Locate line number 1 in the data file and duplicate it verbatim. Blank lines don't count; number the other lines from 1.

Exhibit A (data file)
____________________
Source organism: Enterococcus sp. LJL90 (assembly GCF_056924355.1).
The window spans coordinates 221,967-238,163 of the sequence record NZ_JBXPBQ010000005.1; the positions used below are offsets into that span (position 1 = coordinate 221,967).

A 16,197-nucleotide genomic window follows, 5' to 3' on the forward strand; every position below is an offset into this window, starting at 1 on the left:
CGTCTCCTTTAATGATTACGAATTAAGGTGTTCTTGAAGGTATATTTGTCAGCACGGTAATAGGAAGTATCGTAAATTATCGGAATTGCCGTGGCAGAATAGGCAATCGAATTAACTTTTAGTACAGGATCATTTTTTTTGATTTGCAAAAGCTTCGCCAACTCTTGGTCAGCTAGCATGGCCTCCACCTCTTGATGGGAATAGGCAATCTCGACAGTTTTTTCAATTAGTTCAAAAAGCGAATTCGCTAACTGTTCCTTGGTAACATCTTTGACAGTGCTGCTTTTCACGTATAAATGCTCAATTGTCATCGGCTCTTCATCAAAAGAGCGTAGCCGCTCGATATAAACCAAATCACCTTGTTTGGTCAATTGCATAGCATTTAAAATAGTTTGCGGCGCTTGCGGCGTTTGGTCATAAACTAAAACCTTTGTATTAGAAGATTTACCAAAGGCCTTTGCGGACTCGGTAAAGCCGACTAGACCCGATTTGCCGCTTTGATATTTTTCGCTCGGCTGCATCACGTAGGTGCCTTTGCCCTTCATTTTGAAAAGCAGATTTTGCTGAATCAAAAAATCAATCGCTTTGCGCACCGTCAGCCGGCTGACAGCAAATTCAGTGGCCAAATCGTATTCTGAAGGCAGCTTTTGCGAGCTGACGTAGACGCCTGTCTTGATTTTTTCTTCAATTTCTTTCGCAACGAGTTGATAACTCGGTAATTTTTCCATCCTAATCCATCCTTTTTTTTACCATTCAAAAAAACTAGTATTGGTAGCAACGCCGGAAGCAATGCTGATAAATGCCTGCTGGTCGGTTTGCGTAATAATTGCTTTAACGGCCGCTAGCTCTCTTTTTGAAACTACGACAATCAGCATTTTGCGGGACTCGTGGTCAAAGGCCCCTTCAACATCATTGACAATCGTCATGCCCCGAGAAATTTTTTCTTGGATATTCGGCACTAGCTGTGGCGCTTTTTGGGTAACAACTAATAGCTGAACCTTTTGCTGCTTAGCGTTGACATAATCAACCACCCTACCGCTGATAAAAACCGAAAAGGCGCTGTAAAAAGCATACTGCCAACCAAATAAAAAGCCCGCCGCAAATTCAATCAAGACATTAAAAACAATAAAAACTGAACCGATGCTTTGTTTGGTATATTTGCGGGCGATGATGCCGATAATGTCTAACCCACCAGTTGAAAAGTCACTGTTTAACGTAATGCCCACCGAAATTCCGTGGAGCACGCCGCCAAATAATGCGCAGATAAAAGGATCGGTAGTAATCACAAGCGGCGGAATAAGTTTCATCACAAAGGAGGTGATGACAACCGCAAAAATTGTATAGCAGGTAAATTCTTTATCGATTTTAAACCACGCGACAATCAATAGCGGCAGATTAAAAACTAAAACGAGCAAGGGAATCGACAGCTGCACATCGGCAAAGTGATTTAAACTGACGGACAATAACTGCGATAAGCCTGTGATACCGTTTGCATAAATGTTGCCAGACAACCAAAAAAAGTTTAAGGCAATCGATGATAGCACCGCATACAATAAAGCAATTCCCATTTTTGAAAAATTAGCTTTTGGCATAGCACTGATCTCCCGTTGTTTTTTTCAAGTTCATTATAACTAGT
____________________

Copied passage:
Source organism: Enterococcus sp. LJL90 (assembly GCF_056924355.1).